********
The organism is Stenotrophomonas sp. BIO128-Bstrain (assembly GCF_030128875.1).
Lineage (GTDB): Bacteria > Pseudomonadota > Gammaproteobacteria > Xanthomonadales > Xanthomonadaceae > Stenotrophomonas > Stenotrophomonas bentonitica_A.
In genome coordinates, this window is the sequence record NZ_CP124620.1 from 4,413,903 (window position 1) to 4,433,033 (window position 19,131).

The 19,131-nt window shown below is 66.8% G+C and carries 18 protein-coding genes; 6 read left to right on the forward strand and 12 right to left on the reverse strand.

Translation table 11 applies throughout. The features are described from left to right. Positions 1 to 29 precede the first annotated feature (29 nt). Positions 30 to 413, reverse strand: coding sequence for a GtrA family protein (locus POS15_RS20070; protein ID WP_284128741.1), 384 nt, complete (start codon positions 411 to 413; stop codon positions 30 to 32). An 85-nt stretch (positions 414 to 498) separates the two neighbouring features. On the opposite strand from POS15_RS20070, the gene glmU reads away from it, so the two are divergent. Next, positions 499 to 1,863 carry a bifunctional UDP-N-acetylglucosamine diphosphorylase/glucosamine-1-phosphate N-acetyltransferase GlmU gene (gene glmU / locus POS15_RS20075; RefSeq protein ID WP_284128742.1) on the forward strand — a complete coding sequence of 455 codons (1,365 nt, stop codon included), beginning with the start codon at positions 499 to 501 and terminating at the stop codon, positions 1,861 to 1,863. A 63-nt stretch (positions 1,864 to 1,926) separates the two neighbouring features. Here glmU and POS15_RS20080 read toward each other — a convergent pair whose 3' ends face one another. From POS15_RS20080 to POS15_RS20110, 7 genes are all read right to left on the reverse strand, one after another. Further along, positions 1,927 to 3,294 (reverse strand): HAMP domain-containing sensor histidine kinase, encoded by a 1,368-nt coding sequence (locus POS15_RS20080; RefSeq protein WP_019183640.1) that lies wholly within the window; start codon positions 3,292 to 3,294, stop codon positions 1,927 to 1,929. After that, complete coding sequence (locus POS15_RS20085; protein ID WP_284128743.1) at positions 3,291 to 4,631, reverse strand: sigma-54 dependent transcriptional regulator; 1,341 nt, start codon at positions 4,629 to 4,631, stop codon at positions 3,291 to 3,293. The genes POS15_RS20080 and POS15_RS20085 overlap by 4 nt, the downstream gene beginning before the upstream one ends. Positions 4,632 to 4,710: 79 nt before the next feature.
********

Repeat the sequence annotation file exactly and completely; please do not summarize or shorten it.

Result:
The organism is Stenotrophomonas sp. BIO128-Bstrain (assembly GCF_030128875.1).
Lineage (GTDB): Bacteria > Pseudomonadota > Gammaproteobacteria > Xanthomonadales > Xanthomonadaceae > Stenotrophomonas > Stenotrophomonas bentonitica_A.
In genome coordinates, this window is the sequence record NZ_CP124620.1 from 4,413,903 (window position 1) to 4,433,033 (window position 19,131).

The 19,131-nt window shown below is 66.8% G+C and carries 18 protein-coding genes; 6 read left to right on the forward strand and 12 right to left on the reverse strand.

Translation table 11 applies throughout. The features are described from left to right. Positions 1 to 29 precede the first annotated feature (29 nt). Positions 30 to 413, reverse strand: coding sequence for a GtrA family protein (locus POS15_RS20070; protein ID WP_284128741.1), 384 nt, complete (start codon positions 411 to 413; stop codon positions 30 to 32). An 85-nt stretch (positions 414 to 498) separates the two neighbouring features. On the opposite strand from POS15_RS20070, the gene glmU reads away from it, so the two are divergent. Next, positions 499 to 1,863 carry a bifunctional UDP-N-acetylglucosamine diphosphorylase/glucosamine-1-phosphate N-acetyltransferase GlmU gene (gene glmU / locus POS15_RS20075; RefSeq protein ID WP_284128742.1) on the forward strand — a complete coding sequence of 455 codons (1,365 nt, stop codon included), beginning with the start codon at positions 499 to 501 and terminating at the stop codon, positions 1,861 to 1,863. A 63-nt stretch (positions 1,864 to 1,926) separates the two neighbouring features. Here glmU and POS15_RS20080 read toward each other — a convergent pair whose 3' ends face one another. From POS15_RS20080 to POS15_RS20110, 7 genes are all read right to left on the reverse strand, one after another. Further along, positions 1,927 to 3,294 (reverse strand): HAMP domain-containing sensor histidine kinase, encoded by a 1,368-nt coding sequence (locus POS15_RS20080; RefSeq protein WP_019183640.1) that lies wholly within the window; start codon positions 3,292 to 3,294, stop codon positions 1,927 to 1,929. After that, complete coding sequence (locus POS15_RS20085; protein ID WP_284128743.1) at positions 3,291 to 4,631, reverse strand: sigma-54 dependent transcriptional regulator; 1,341 nt, start codon at positions 4,629 to 4,631, stop codon at positions 3,291 to 3,293. The genes POS15_RS20080 and POS15_RS20085 overlap by 4 nt, the downstream gene beginning before the upstream one ends. Positions 4,632 to 4,710: 79 nt before the next feature.